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Is MRI useful to assess labral reduction following acute anterior shoulder dislocation?

By M. Chetouani, M. Ropars, F. Marin, D. Huten, R. Duvauferrier and H. Thomazeau


SummaryIntroductionBetter knowledge of the anatomical lesions following primary anterior dislocation of the shoulder could help to resolve the issue of the recommanded position of immobilization. The aim of this study was to describe such early lesions and to evaluate labral reducibility in both external and internal rotation of the arm.Patients and methodsFifteen shoulders were investigated by MRI without intra-articular injection. The 15 patients (14 men and one woman) had a mean age of 28 years (range: 17–42 years). Labral lesions were classified on a system based on Gleyze and Habermeyer's endoscopic assessment and reducibility was assessed on Itoi's criteria.ResultsConstant hemarthrosis allowed an arthrogram type effect. The Hill-Sachs lesion was small in five cases, medium in eight cases and large in two. There were seven labral lesions of type I, seven of type II and one of type III. External rotation (mean: 30.6°; range: 15°–65°), reduced the labrum in six cases (40%).DiscussionThe present study failed to confirm the constant reduction of the labrum reported by Itoi, perhaps because external rotation was less than that obtained in his study (m=52°; range: 35°–81°). Reduction was partly due to posterior migration of the hemarthrosis obtained by external rotation.ConclusionMRI assessment of labral reducibility after primary anterior shoulder dislocation may be considered for patients at high risk of recurrence, in order to decide the ideal position of immobilization.Level of evidenceLevel IV. Retrospective diagnostic study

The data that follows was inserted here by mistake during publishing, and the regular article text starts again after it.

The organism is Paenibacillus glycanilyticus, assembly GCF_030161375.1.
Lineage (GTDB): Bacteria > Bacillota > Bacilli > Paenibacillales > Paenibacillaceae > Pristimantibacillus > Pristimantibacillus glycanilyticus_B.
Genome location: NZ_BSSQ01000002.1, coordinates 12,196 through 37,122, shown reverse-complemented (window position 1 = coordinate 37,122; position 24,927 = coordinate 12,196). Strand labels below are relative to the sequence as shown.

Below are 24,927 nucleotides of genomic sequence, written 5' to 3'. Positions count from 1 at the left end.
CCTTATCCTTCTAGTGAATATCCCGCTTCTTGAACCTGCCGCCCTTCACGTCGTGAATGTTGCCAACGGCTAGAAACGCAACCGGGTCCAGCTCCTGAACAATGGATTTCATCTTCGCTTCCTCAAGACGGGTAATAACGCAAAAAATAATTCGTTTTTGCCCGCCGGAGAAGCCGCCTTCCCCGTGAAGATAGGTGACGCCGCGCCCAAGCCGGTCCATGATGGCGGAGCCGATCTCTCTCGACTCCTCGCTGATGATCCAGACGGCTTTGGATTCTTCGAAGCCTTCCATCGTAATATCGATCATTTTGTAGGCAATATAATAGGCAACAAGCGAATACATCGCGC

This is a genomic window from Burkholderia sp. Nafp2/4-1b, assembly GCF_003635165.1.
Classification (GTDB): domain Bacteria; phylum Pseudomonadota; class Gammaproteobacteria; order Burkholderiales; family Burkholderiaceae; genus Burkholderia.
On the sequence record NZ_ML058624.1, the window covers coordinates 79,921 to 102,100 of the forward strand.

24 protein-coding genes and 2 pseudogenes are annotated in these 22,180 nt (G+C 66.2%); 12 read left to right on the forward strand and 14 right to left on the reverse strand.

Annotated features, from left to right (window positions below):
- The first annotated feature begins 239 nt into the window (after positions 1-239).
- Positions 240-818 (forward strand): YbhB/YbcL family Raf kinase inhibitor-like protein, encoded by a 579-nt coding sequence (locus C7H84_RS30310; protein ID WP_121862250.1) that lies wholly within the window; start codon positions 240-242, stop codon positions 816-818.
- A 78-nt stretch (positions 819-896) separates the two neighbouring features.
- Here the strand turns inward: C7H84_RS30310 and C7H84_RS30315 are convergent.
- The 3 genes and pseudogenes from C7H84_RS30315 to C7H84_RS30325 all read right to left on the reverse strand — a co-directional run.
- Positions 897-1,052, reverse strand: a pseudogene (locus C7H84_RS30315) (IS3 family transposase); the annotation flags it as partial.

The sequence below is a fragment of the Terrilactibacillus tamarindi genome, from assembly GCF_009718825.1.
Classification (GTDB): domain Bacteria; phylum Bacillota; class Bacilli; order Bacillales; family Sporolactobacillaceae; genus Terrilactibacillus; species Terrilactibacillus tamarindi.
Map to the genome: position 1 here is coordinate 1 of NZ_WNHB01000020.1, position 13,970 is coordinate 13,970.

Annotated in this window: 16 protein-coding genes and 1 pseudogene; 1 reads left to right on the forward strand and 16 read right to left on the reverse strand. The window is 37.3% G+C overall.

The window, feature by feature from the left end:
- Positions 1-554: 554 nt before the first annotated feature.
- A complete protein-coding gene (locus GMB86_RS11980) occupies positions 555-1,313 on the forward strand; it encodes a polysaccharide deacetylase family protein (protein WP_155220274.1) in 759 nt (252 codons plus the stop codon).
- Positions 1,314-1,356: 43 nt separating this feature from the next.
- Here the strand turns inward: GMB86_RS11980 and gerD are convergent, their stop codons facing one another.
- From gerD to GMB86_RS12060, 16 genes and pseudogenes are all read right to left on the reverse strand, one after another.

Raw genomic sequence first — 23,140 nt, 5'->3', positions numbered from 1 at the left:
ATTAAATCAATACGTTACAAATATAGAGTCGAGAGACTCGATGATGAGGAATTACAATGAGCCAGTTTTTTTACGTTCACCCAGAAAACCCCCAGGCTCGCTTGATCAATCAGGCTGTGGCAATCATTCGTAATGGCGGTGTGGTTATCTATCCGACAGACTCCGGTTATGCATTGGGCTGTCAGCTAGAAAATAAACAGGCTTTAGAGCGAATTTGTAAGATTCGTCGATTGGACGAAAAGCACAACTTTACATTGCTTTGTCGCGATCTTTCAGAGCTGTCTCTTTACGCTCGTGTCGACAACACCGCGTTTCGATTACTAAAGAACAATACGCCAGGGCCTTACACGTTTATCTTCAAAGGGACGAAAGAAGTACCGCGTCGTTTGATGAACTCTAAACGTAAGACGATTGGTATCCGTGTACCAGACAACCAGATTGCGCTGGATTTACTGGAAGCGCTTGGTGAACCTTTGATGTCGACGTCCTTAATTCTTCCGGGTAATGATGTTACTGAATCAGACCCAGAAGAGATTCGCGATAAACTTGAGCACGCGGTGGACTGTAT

Publisher: Elsevier Masson SAS.
Year: 2010
DOI identifier: 10.1016/j.otsr.2009.12.004
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